Two pig feed factories in Tainan County were being probed yesterday by the Tainan Prosecutor’s Office with the banned drug ractopamine, the Council of Agriculture (COA) said.
The drug is used to promote the growth of lean meat in livestock, but remains in the meat after slaughter, the COA said.
Consumption of ractopamine-tainted meat may cause nausea, an increased heart beat or even death, the COA said. Ractopamine has been banned in Taiwan since 2006.
“The Tainan Prosecutor’s Office on Friday evening got a lead saying that two factories were mixing ractopamine in pig feed,” COA section chief Cheng Chun-bin (鄭純彬) said.
The names of the factories have been withheld by prosecutors.
Around midnight, Tainan prosecutor Su Jung-chao (蘇榮照) led a squad of police to the factories and found 75kg of the banned drug, Cheng said.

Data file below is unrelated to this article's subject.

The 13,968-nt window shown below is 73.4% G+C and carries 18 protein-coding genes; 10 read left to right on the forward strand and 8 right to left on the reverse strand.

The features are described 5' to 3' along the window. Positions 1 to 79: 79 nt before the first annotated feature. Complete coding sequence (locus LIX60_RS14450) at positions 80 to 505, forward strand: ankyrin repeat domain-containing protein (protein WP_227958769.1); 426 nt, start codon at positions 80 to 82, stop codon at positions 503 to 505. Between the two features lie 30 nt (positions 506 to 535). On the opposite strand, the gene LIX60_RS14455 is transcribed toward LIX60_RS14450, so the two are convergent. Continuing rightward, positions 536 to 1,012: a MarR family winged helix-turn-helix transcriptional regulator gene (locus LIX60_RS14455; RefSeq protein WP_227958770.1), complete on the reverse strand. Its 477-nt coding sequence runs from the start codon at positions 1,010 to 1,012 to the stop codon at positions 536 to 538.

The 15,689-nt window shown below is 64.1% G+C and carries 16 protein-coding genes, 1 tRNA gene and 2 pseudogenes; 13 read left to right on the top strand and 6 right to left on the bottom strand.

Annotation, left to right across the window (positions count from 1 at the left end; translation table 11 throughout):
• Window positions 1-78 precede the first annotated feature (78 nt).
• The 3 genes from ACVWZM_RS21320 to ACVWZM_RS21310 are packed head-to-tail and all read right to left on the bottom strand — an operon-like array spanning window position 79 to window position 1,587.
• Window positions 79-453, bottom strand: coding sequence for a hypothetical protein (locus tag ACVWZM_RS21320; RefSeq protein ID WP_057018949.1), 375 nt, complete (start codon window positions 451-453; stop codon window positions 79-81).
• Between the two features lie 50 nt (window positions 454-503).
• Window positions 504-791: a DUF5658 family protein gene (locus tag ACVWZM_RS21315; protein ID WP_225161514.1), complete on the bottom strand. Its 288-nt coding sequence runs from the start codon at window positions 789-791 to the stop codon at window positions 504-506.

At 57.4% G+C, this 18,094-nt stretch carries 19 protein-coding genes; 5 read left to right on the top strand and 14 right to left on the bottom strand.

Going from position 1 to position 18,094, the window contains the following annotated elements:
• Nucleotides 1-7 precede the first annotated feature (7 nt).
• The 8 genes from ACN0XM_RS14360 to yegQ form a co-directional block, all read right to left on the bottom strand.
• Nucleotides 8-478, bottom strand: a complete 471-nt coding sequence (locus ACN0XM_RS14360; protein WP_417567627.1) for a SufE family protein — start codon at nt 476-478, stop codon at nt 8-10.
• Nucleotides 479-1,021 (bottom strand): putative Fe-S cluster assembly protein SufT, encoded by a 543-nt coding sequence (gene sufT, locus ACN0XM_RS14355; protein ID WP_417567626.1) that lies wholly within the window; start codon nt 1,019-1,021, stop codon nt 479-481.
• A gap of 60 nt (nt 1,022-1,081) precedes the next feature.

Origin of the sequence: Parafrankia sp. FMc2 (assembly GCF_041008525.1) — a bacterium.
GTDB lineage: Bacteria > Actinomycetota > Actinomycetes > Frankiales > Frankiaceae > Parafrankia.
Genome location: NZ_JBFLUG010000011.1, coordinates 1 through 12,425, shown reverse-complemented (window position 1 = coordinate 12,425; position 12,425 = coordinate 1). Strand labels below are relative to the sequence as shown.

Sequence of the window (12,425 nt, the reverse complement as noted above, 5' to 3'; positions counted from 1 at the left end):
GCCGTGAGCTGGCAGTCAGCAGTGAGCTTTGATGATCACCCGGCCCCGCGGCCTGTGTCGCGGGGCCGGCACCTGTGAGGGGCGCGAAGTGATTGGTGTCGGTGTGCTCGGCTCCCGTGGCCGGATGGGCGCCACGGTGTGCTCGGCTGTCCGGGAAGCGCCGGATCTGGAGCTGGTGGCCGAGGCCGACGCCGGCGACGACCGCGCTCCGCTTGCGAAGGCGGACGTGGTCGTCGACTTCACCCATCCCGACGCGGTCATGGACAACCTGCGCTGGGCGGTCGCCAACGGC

“The amount is enough to be mixed into 75 to 150 tonnes of pig feed … It’s a good thing we found it before it went into the market,” Cheng said.
The owner and employees of the two factories have been taken into custody for questioning, Cheng said.
They will likely be indicted for using banned drugs and for documentary fraud, the section chief said.
Asked if consumers should be concerned about pork safety, Cheng said that the COA and prosecutor offices nationwide have been working very hard on preventing ractopamine from being used.